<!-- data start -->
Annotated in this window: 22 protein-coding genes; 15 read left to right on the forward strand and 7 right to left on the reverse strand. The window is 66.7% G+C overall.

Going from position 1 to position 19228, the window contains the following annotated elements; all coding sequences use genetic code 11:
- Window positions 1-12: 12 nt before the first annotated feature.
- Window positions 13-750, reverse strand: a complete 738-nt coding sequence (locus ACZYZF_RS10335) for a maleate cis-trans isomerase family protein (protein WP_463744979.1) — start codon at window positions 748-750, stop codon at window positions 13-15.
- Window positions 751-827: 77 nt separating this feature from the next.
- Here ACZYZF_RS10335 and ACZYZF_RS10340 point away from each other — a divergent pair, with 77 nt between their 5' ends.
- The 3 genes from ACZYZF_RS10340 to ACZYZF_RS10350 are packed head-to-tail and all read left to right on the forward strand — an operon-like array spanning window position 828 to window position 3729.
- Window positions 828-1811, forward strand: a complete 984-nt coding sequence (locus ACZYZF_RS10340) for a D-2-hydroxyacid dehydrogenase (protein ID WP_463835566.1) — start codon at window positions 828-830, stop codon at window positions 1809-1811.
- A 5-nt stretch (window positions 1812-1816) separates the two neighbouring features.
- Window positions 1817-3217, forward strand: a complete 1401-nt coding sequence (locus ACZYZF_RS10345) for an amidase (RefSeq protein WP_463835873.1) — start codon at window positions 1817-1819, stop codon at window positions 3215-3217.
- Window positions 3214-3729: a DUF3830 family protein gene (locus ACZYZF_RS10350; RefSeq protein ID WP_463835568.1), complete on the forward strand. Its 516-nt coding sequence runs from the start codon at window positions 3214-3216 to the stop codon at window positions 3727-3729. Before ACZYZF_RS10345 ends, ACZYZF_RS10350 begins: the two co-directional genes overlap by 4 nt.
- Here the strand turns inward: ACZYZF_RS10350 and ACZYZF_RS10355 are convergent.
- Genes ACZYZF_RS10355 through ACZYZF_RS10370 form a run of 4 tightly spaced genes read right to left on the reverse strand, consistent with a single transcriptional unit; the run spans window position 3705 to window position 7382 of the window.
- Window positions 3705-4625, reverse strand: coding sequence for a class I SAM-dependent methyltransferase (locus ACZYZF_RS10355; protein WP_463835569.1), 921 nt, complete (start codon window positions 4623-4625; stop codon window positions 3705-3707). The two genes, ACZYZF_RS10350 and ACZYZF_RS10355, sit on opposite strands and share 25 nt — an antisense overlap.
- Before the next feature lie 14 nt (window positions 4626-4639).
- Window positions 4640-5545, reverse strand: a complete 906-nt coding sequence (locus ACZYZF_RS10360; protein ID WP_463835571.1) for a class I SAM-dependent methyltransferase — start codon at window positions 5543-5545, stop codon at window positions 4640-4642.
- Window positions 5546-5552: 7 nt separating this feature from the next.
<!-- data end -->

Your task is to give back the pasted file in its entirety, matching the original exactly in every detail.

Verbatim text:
Annotated in this window: 22 protein-coding genes; 15 read left to right on the forward strand and 7 right to left on the reverse strand. The window is 66.7% G+C overall.

Going from position 1 to position 19228, the window contains the following annotated elements; all coding sequences use genetic code 11:
- Window positions 1-12: 12 nt before the first annotated feature.
- Window positions 13-750, reverse strand: a complete 738-nt coding sequence (locus ACZYZF_RS10335) for a maleate cis-trans isomerase family protein (protein WP_463744979.1) — start codon at window positions 748-750, stop codon at window positions 13-15.
- Window positions 751-827: 77 nt separating this feature from the next.
- Here ACZYZF_RS10335 and ACZYZF_RS10340 point away from each other — a divergent pair, with 77 nt between their 5' ends.
- The 3 genes from ACZYZF_RS10340 to ACZYZF_RS10350 are packed head-to-tail and all read left to right on the forward strand — an operon-like array spanning window position 828 to window position 3729.
- Window positions 828-1811, forward strand: a complete 984-nt coding sequence (locus ACZYZF_RS10340) for a D-2-hydroxyacid dehydrogenase (protein ID WP_463835566.1) — start codon at window positions 828-830, stop codon at window positions 1809-1811.
- A 5-nt stretch (window positions 1812-1816) separates the two neighbouring features.
- Window positions 1817-3217, forward strand: a complete 1401-nt coding sequence (locus ACZYZF_RS10345) for an amidase (RefSeq protein WP_463835873.1) — start codon at window positions 1817-1819, stop codon at window positions 3215-3217.
- Window positions 3214-3729: a DUF3830 family protein gene (locus ACZYZF_RS10350; RefSeq protein ID WP_463835568.1), complete on the forward strand. Its 516-nt coding sequence runs from the start codon at window positions 3214-3216 to the stop codon at window positions 3727-3729. Before ACZYZF_RS10345 ends, ACZYZF_RS10350 begins: the two co-directional genes overlap by 4 nt.
- Here the strand turns inward: ACZYZF_RS10350 and ACZYZF_RS10355 are convergent.
- Genes ACZYZF_RS10355 through ACZYZF_RS10370 form a run of 4 tightly spaced genes read right to left on the reverse strand, consistent with a single transcriptional unit; the run spans window position 3705 to window position 7382 of the window.
- Window positions 3705-4625, reverse strand: coding sequence for a class I SAM-dependent methyltransferase (locus ACZYZF_RS10355; protein WP_463835569.1), 921 nt, complete (start codon window positions 4623-4625; stop codon window positions 3705-3707). The two genes, ACZYZF_RS10350 and ACZYZF_RS10355, sit on opposite strands and share 25 nt — an antisense overlap.
- Before the next feature lie 14 nt (window positions 4626-4639).
- Window positions 4640-5545, reverse strand: a complete 906-nt coding sequence (locus ACZYZF_RS10360; protein ID WP_463835571.1) for a class I SAM-dependent methyltransferase — start codon at window positions 5543-5545, stop codon at window positions 4640-4642.
- Window positions 5546-5552: 7 nt separating this feature from the next.